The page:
The fall of the centre-right Slovenian government

On 27 February, the Slovenian parliament passed a vote of no confidence in the centre-right government led by Janez Jansa. The task of forming a new cabinet has been entrusted to Alenka Bratusek, the leader of the left-wing Positive Slovenia, the largest party in parliament.Slovenia is regularly mentioned as a potential applicant for financial aid from the eurozone’s rescue funds in connection with the crisis in its state-dominated banking sector. At the end of last year, the estimated level of bad debts reached 7 billion euros, which was equivalent to 20% of the country’s GDP. Another challenge the government needs to face is the economic slowdown (a 2.3% fall in GDP in 2012, with a further 2% fall expected in 2013) and the increasing unemployment rate (9.6% in the fourth quarter of 2012). The direct reason for the downfall of the Jansa cabinet was the publication of an anti-corruption commission’s report. According to this report, the prime minister’s assets declaration was strongly at variance with his bank account statement. Despite pressure from coalition members, Jansa did not agree to step down and maintained that the allegations were not backed up by strong evidence. This led to the breakdown of the centre-right cabinet.




  • The Janez Jansa cabinet, which was formed in February 2012, made an attempt to consolidate public finances by cutting social benefits and wages in the public sector. Its achievements included carrying through the long-delayed pension system reform and the preparation of an amendment to the labour code. These reforms were appreciated by employers and international institutions, but they were also disapproved of by the trade unions, which are strong in Slovenia. The negative public sentiments caused by the budget cuts were further augmented by large-scale corruption scandals.
  • According to Bratusek’s declarations, the new cabinet will veer off from a liberal direction in economic policy towards a pro-growth path involving the consolidation of public finances. In practice, this will probably mean a slower rate of reducing the deficit in the public finance sector, the amendment of the budget act, and the reinstatement of part of social expenses hand-in-hand with higher taxation. However, one serious problem Alenka Bratusek and her political aides have is the lack of a coherent vision of an economic policy. Both left-wing and liberal parties voted for the prime minister to be changed. If the new version of the coalition agreement is shifted too far to the left, it cannot be ruled out that the liberal Civic List party will remain outside the government and declare only conditional support for some of its actions. The lack of a stable majority in parliament will make it significantly more difficult for the Bratusek cabinet to carry out necessary reforms and may restrict its functions to merely administering the country before a snap election is held. This scenario will result in complications in finding the funds necessary for repaying 2 billion euros of Slovenia’s debt, which will have matured in mid 2013.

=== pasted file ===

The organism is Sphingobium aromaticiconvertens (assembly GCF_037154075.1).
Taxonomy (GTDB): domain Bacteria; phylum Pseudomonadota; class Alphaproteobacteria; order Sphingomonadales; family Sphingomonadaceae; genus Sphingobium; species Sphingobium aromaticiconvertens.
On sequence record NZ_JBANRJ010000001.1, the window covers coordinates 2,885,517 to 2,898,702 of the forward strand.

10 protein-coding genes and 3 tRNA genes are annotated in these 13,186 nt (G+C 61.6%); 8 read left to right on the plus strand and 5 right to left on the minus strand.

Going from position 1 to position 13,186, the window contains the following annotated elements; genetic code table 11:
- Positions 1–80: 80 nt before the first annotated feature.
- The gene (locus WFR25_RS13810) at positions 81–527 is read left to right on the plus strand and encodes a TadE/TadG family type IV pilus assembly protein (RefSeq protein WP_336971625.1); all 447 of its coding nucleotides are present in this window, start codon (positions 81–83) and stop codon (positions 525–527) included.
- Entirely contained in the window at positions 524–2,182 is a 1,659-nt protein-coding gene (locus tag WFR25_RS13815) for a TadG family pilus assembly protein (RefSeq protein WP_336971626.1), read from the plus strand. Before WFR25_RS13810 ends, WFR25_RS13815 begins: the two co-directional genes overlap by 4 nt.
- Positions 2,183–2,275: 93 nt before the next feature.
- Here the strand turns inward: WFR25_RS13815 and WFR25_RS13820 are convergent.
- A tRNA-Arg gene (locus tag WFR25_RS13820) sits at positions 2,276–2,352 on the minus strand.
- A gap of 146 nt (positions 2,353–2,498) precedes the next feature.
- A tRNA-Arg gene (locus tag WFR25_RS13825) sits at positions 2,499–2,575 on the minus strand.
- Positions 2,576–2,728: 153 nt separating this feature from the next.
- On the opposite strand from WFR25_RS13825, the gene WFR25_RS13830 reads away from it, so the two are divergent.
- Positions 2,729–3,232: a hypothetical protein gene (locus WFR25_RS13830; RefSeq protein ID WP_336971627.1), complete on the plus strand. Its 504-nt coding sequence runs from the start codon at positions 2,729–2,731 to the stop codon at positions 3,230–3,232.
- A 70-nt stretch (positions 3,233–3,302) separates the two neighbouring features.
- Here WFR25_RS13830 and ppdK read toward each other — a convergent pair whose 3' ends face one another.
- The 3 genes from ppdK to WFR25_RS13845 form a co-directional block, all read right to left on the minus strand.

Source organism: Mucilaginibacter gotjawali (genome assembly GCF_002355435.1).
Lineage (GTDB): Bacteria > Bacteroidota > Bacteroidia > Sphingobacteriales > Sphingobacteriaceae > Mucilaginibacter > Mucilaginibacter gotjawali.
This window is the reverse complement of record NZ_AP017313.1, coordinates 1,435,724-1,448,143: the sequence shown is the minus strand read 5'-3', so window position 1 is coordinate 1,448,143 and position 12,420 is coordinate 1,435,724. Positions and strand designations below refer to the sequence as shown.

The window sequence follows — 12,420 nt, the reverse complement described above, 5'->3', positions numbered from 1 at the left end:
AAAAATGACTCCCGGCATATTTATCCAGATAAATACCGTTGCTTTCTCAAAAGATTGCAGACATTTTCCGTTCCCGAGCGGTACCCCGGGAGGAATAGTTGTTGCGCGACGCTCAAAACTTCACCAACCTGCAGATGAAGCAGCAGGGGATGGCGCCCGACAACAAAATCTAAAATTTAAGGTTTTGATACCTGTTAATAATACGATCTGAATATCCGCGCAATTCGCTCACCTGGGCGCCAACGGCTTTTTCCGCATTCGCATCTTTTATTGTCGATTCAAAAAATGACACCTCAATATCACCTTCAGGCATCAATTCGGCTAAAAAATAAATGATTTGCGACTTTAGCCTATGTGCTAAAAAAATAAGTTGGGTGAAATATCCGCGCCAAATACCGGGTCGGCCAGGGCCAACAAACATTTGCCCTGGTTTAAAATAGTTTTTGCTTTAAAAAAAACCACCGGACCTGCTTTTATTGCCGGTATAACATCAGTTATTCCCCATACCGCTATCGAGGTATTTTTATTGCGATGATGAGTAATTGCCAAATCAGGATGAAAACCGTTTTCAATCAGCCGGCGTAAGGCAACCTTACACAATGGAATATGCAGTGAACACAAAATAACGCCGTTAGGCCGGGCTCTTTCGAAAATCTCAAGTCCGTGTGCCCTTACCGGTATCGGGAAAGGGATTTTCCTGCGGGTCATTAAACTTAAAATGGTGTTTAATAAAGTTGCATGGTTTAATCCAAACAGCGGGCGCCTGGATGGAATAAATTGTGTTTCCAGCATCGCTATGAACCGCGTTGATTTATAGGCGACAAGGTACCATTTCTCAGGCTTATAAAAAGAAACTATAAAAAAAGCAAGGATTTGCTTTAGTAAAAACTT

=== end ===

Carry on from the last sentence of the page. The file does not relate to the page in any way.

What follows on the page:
• The change of the Slovenian government may slightly delay the ratification of the Croatian accession agreement by the Slovenian parliament. Alenka Bratusek has declared her will for a quick compromise with Croatia. However, she has made the ratification dependent on resolving the dispute over funds deposited by Croatian citizens with Ljubljanska Banka when these two countries were part of one state and which were later taken over by Nova Ljubljanska Banka (NLB) following the break-up of Yugoslavia. However, this delay is unlikely to prevent Croatia’s accession to the EU by 1 July this year.